Many foreign law graduates are interested in pursuing a US Master of Laws (LLM) degree but find themselves overwhelmed with the mass of disorganized information spread across various sources. Deciding to apply for, selecting, and finally pursuing an LLM program can be broken down into simple to follow steps that will make the process so much easier. Our book, The U.S. LL.M.: From Whether to When, What, Where, and How, shows you how.
The first in a series entitled Mastering the Master (of Laws), this book offers a simple and straightforward guide intended to get you through the process of selecting and applying for an LLM program as efficiently and effectively as possible. This book provides worksheets and easy to follow step-by-step instructions to walk you through the process — from choosing a school and program to submitting your application, awaiting a response.
This book is available for only $2.99 on Amazon and Mastering-The-Master.com.
Could you tell us about your background and your job?
Desiree is a consultant for foreign legal professional who would like to establish or enhance their careers in the US. Foreign legal professionals offer singular experiences and skills, but they also face unique challenges in the US. Being a foreign and New York educated lawyer, Desiree herself experienced the different stages and respective struggles involved in the educational process and developing a career thereafter.
Desiree holds law degrees from both Germany (University of Bonn) and the US (Fordham), from which she graduated with a master degree in Intellectual Property and Information Technology Law. In Germany, Desiree worked at PriceWaterhouse Coopers and, in New York City, at the United Nations, Ladas & Parry LLP, and the Center on Law and Information Policy (CLIP) at Fordham Law School where she received a post graduate fellowship funded by Google.
Desiree founded LLM-United, the first online networking community for US LLM degree holders, and current and prospective students. The mission is to help navigate the LLM studies and life after. Allowing members to connect with LLM professionals from all over the world on one single platform, LLM-United is the ultimate networking and resource platform for the master of laws community.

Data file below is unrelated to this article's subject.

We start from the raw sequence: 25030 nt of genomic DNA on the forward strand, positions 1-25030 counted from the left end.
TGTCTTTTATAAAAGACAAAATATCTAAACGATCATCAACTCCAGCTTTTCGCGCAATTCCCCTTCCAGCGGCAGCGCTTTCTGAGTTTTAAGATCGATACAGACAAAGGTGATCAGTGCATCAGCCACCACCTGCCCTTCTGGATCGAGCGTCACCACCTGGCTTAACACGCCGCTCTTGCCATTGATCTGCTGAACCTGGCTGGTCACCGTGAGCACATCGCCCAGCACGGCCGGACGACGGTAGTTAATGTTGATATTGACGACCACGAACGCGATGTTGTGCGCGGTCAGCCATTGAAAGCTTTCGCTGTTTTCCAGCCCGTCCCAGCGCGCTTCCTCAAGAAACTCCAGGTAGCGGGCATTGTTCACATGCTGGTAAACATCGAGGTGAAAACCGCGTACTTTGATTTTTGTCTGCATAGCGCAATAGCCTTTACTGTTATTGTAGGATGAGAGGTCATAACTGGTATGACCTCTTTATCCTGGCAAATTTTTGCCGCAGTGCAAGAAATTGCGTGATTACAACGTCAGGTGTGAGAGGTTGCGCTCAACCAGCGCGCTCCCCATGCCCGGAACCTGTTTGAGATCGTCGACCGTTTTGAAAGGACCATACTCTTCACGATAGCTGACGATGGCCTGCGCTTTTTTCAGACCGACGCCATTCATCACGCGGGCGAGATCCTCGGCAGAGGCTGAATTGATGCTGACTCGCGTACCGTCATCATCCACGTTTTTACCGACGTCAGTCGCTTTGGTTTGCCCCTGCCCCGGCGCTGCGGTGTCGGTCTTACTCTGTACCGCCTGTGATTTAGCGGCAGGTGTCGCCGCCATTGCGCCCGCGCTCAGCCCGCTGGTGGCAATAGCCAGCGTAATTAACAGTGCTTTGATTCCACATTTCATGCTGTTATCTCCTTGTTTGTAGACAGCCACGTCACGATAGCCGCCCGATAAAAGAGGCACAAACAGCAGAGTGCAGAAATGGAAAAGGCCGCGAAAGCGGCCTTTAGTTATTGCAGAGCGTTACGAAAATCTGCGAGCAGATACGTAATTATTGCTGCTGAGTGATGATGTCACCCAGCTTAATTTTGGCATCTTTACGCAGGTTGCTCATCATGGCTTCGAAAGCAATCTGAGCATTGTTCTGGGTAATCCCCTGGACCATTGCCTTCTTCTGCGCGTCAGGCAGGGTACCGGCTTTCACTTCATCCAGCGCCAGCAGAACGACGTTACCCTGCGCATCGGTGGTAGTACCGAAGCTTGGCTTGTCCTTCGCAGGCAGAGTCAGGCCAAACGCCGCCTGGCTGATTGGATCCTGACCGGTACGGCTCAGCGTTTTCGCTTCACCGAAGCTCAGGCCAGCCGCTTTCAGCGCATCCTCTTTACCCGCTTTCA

Toni is Assistant Dean for International and Non-J.D. Programs at Fordham Law School, where she is Director of the International Judicial Research and Training Program, Director of Recent Developments in U.S. Law, and Co-Director of the Summer Institute in New York City. She has also served as Director of Graduate and International Programs at Cardozo Law School and as Associate Director of the Global Law School Program at NYU School of Law.
Toni is past chair of the Section on Post-Graduate Legal Education, the Section on International Legal Exchange, and the Section on Legal Education for Foreign Lawyers of the Association of American Law Schools. Toni is also a founding member of the Board of Directors of Lawyers without Borders and is the first American to serve on the Board of the German American Lawyers Association. She was associated with the law firm of Crowell & Moring in Washington, D.C., where her practice focused on commercial and administrative litigation.
A graduate of Duke Law School and the State University of New York, Toni travels extensively and has taught or lectured as a faculty of law in numerous countries, including Argentina, Brazil, Colombia, Croatia, Czech Republic, Egypt, Germany, Italy, Japan, Hungary, Kazakhstan, Mexico, the Netherlands, Nigeria, Peru, P.R. China, Romania, Spain, Taiwan, and Vietnam.
She is the author of numerous articles on a wide range of topics published in the United States and abroad, as well as two other books: American Legal Systems: A Resource and Reference Guide (Lexis 1997) and An Introduction to the Anglo-American Legal System (Thompson 2007), which has been translated into Italian, Korean, and Portuguese.
Could you explain to a foreign law student what an LLM is and why it is worth it?
LLM is an abbreviation of the Latin Legum
Magister, which means Master of Laws.
The LLM is a post-graduate law degree, meaning that those pursuing an
LLM degree usually already have successfully completed at least one degree in
law in their respective home countries.
Usually, a US LLM is obtained through a one-year program of study at an
accredited law school. Study typically
takes place over the course of two semesters: The fall semester, which begins
in the second or third week of August and runs until just before Christmas; and
the spring semester, which generally begins in the second or third week of
January and ends in May.